This article is brought to you by the Advanced Writers and Speakers Association (AWSA).

About the author: Carol Rusaw has retired from teaching adults about management, leadership, and organizational development to write, paint, and consult. She has written two books and over 20 academic articles. Her current project is a book on transformational redemption based on the book of Job. In addition to her PhD in adult education and human resource development, she holds several Masters degrees including an MA in Theological Studies. You can see her art at https://www.artforthespirit/shop.

Join the conversation: What does Ecclesiastes 3:11 mean to you?

Calming the Storms in Your Life

by Kathy Howard

And he awoke and rebuked the wind and said to the sea, “Peace! Be still!” And the wind ceased, and there was a great calm. Mark 4:39 ESV

The forces of nature regularly demonstrate their power in our world. Tornadoes topple high rises like a toddler flattens block towers. Tsunamis sweep over cities, burying them beneath the waves. Mankind is powerless against the funnel cloud and the rushing ocean. But there is One who has power over all these forces and more.

One night on the Sea of Galilee, Jesus gave His disciples a glimpse of His kingly glory by demonstrating His power over the natural world. After a long day of teaching, Jesus needed rest. As soon as the boat pushed away from the shore, Jesus laid His head on the cushion reserved for guests and quickly feel asleep. (See Mark 4:1-21 for the full story.)

Away from the safety of the shore, a storm hit with fury. As the boat filled with water, even the experienced fishermen feared for their lives. But Jesus slept on. To the disciples it seemed as though Jesus did not care. But the big storm was an opportunity for Jesus to reveal something about Himself they did not yet know.

And he awoke and rebuked the wind and said to the sea, “Peace! Be still!” And the wind ceased, and there was a great calm. Mark 4:39 ESV

Only the Lord of all creation (Colossians 1:16-17) could calm the storm with a word. Only the God of the universe could speak peace to the tumultuous waves and still the whipping wind. “Peace! Be still!” The winds and the waves obeyed Him. Immediately the howling wind was silent. The thrashing sea became like glass.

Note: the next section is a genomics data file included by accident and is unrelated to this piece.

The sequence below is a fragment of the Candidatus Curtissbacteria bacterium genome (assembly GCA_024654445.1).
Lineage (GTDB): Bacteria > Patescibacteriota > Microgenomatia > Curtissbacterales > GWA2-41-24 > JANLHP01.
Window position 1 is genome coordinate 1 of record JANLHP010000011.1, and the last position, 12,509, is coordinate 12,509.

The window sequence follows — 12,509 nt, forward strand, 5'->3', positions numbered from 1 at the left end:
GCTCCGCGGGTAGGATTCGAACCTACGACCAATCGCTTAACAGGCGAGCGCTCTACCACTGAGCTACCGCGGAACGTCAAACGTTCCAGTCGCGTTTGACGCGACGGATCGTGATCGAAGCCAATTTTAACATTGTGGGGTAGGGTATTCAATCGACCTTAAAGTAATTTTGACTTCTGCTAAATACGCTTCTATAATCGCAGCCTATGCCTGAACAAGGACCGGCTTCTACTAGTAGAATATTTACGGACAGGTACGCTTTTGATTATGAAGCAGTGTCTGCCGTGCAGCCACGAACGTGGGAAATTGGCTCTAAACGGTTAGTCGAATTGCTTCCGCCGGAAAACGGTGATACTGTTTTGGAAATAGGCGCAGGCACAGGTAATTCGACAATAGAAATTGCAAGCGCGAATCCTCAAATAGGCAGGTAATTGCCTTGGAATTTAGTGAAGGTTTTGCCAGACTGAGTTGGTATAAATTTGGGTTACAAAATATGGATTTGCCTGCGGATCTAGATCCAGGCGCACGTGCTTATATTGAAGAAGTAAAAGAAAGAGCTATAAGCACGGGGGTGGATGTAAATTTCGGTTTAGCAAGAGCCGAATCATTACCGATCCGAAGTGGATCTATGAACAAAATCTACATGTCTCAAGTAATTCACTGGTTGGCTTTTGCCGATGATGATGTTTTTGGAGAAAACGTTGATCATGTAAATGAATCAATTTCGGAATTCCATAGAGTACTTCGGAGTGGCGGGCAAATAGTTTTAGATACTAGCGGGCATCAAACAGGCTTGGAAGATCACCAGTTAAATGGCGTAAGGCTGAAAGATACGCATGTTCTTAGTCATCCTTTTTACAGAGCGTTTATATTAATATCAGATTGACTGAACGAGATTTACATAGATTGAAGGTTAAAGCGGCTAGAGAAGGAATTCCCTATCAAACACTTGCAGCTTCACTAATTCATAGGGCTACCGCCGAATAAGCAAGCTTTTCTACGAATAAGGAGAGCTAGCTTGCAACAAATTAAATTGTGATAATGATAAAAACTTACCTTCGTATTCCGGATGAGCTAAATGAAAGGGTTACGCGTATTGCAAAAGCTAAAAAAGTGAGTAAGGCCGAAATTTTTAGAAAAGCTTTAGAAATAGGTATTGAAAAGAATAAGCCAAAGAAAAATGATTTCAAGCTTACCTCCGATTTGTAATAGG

Anyone would be afraid in a similar situation. Yet, after Jesus commanded the storm to cease, He asked the disciples why they feared, why they failed to trust Him to care for them.

The disciples had heard Jesus’ authoritative teaching. They had seen Him heal broken and diseased bodies. But they had not seen power on this level. Trembling with fear and awe, they looked at each other. They thought they knew this man, but Jesus blew away their assumptions during the violent storm. What else did they not know about Jesus? This One who had authority over nature?

Storms of difficulty often hit our lives too. They rush in, often popping up quickly like that storm on the Sea of Galilee. We have little power to stop them.

When trouble comes, we may react much like the disciples in the storm. Fear may rise. Doubt about God’s concern for us may push in. And though He rarely works in the way we might expect, He will always work for our ultimate spiritual good and His own glory.

Every trial is an opportunity for God to teach us more about Himself, to reveal Himself to us in a new way. Each difficulty and struggle open the door for God to display His power in our lives. Trust Him to do what only He can do. He sees. He cares. And He is able.

This post was adapted from Kathy Howard’s new devotional book “Deep Rooted: Growing through the Gospel of Mark.”

This article is brought to you by the Advanced Writers and Speakers Association (AWSA).

About the author: A former “cultural Christian,” Kathy Howard now has a passion for God’s Word that’s contagious. With more than 30 years of experience, Kathy has taught the Bible in dozens of states, internationally, and in a wide range of venues including multi-church conferences and large online events. Kathy, who has a Masters of Religious Education from the Canadian Southern Baptist Seminary, is a devotional and Bible study author. She also writes for multiple online magazines and devotional sites. Kathy and her husband live near family in the Dallas/Ft Worth. They have three married children, six grandchildren, and two accidental dogs. Kathy provides free discipleship resources and blogs regularly at www.KathyHoward.org. Kathy’s new book, Deep Rooted: Growing through the Gospel of Mark, is available now!

Join the conversation: What have you learned about God in a storm?

The Power of a Renewed Mind

by Misty Phillip

…be transformed by the renewal of your mind, that by testing you may discern what is the will of God, what is good and acceptable and perfect.” Romans 12:2 ESV

One morning not too long ago, my phone rang. On the line was my assistant. She was anxiously awaiting an important appointment, and I could tell that fear was guiding her thoughts. “What will happen if this appointment does not go well?” She asked.

Wanting to provide comfort, but also speak truth in love, I responded, “God is good, either way. Place yourself in a posture of praise. Thank the Lord for who He is and what you know He can do. Keep a record of His faithfulness because He has been so good to you.” Since that conversation, my assistant has shared with me that her focus has shifted from worrying about her circumstances to worshipping the God who holds her in the midst of these circumstances. With her permission, I have shared this story, so that you may be encouraged and uplifted.